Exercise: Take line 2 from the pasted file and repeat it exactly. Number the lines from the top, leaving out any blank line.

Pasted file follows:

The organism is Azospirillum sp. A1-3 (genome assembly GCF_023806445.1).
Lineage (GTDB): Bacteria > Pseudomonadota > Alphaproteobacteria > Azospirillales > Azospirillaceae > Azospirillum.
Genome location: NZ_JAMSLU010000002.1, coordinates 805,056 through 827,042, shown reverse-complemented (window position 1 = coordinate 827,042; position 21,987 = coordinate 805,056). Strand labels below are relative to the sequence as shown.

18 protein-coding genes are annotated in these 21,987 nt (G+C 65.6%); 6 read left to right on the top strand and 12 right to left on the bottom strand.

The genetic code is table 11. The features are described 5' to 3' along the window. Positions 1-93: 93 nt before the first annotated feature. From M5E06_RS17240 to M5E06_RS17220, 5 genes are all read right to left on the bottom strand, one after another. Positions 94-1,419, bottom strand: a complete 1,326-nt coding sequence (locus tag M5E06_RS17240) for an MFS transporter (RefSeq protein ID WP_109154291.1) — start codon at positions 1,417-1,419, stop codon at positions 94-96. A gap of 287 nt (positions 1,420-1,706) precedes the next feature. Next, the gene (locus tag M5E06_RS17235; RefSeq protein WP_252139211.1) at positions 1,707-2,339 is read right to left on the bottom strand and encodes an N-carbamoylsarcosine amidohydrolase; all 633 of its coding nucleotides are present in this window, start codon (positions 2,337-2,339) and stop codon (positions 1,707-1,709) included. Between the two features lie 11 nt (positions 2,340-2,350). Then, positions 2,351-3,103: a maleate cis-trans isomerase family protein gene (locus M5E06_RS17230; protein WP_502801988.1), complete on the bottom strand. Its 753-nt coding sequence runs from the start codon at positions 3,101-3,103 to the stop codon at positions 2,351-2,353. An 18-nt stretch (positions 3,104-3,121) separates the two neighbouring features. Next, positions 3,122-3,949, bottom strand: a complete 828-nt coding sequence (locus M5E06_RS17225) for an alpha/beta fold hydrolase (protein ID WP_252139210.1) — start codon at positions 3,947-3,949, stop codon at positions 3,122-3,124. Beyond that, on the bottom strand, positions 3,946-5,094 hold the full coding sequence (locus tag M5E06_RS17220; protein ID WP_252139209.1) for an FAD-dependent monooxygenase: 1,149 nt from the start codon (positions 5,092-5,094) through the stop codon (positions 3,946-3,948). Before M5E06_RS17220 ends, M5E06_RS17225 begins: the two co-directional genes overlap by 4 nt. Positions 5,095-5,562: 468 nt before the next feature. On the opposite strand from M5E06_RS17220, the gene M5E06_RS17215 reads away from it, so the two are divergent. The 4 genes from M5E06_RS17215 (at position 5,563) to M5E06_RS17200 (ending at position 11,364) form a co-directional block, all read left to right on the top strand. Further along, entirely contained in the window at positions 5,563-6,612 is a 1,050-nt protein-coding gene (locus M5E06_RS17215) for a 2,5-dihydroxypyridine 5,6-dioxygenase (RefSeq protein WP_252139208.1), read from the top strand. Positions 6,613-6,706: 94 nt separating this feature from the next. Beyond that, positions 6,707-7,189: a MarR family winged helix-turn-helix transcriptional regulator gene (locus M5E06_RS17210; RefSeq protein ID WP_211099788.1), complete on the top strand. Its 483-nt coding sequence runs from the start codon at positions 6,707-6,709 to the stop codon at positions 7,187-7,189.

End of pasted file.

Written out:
Lineage (GTDB): Bacteria > Pseudomonadota > Alphaproteobacteria > Azospirillales > Azospirillaceae > Azospirillum.